Wednesday, May 29, 2013

A Day at the Dennos Museum

Hello, everyone! 

I am going to make a strong effort to limit myself in photographs for this post. Every week (schedule allowing), I volunteer in the Collections area of the Dennos Museum. This allows me to utilize my History of Art degree in Traverse City and also be up-close-and-personal with the artwork. I love that I have this opportunity, and it has given me the chance to fully embrace the gem of an art museum that we have here in TC. Plus, it allows me to visit the museum after-hours to snap some great photos!

Currently, the Dennos has a fantastic triple play of exhibits. I'll share a few of my favorite pieces and details from each of them. 

When you first walk into the atrium, bright colorful "wings" hang from the ceiling. These unique and totally individualized pieces are the works of Rufus Snoddy, and are a part of his "Wings of Icarus" exhibit.

At first, I was more taken in by the effect of having all these pieces hanging from the ceiling, because it's a different way to display a sculpture court: hang the pieces above instead of having something on the ground. I wasn't totally into the pieces themselves until I started looking at them one by one instead of all together. Snoddy uses all different kinds of materials, color schemes, and themes. As wonderful as they are to see all together, the works stand well on their own, too.

The largest gallery room is filled with contemporary Japanese Bamboo art. I was stunned by these works and the incredible intricacy, eye for detail, and mechanics that went into creating all these pieces. They were all true works of science, math, and art. It's hard for me to imagine the time and patience these artists devote to their work. Not all the pieces are repetitive or symmetrical; there are some abstract pieces, too, but just as thoroughly planned and executed based on the detail put into each piece.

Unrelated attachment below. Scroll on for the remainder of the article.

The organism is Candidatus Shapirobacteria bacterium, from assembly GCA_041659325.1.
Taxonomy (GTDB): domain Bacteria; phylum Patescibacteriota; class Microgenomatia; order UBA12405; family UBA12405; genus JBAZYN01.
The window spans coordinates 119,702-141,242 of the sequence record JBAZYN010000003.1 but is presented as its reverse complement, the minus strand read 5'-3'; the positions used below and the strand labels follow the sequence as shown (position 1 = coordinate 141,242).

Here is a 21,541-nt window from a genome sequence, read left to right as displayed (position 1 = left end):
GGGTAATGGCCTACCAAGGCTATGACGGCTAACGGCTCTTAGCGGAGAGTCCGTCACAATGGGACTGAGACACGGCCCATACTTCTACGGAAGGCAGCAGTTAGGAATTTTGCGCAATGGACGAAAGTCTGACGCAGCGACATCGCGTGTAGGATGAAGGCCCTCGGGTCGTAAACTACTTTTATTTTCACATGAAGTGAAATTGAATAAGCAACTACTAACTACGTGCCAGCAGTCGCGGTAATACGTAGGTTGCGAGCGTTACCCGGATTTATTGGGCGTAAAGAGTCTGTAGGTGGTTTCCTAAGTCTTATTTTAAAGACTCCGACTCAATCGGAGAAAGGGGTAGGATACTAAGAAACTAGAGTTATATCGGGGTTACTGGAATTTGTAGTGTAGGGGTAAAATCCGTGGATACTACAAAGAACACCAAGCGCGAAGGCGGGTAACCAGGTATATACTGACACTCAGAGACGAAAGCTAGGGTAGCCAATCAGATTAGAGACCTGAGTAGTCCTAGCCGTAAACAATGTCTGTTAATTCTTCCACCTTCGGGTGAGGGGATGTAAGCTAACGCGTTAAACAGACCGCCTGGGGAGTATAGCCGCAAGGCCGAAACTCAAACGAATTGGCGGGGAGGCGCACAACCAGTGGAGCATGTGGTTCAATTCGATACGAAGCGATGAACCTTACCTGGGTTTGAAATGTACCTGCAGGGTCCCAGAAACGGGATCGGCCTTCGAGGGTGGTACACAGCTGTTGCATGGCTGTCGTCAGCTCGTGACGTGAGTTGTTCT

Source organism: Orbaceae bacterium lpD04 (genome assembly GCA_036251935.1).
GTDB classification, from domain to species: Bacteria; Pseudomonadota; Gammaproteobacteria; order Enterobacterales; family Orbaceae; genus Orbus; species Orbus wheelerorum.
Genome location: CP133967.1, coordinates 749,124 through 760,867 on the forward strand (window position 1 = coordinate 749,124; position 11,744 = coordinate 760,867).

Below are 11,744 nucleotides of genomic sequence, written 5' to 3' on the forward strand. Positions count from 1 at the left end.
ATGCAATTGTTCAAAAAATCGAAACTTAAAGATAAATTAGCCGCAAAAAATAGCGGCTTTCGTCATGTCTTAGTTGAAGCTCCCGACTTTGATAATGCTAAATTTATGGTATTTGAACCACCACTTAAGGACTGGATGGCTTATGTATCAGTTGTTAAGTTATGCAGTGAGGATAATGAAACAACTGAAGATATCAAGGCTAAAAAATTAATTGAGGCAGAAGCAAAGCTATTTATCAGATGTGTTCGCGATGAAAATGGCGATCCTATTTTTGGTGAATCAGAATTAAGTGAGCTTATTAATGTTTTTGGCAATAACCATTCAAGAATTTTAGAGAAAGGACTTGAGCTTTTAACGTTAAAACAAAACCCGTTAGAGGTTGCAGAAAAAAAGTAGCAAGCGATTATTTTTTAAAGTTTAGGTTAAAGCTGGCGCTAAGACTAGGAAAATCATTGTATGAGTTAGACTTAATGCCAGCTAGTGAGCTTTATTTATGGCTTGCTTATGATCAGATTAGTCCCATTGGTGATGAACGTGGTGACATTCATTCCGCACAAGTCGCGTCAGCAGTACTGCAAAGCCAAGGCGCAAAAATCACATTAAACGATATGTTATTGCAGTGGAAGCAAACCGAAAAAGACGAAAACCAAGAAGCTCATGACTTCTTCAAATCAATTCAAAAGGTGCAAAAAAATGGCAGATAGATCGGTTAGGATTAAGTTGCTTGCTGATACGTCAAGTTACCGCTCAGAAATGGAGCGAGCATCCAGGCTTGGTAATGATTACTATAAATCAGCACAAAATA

I took a lot of detailed shots of the bamboo pieces, because when standing close to these works the true craftsmanship and complexity of each work really showed. Even just mapping these pieces out logistically and systematically before working on them must take forever! 

My favorite of all the current exhibits are the works of Larry Cressman. Aside from the fact that Cressman is a professor at my alma mater (I wish I could've met him!), I positively love the delicacy, intimacy, and tangibility of his pieces.

Cressman challenges the idea of the line as a stagnant thing on a piece of paper, and the validity (or lack thereof) of the line in nature (since we often thing of lines as something that is drawn, man-made, or a part of an unnatural construction or shape like a square). Working with pins, Cressman suspends his works away from the gallery wall and his beautiful artwork seems to float in space. It is a surreal experience to stand in front of his work and appreciate the fragility of each piece and the love that Cressman put into installing each piece on the gallery walls. 

I love that Cressman uses natural elements like stems and twigs to showcase the lines in nature, but brought into a gallery meant to display man-made artwork (typically mounted on the walls). The way Cressman's pieces hover in midair makes them feel ethereal, as if they are part of an entirely different dimension. I got lost trying to following the lines of each work as the elements crisscrossed and overlapped one another. The shadows and light of the room play into each piece, too, which creates another set of lines in each piece.

If you'd like to check out any of these works, I recommend doing it this weekend, because it is the last time the Cressman and Japanese bamboo artwork will be on display. There will be a fantastic new exhibit coming up in June, but more on that later...go check these out if you're interested!

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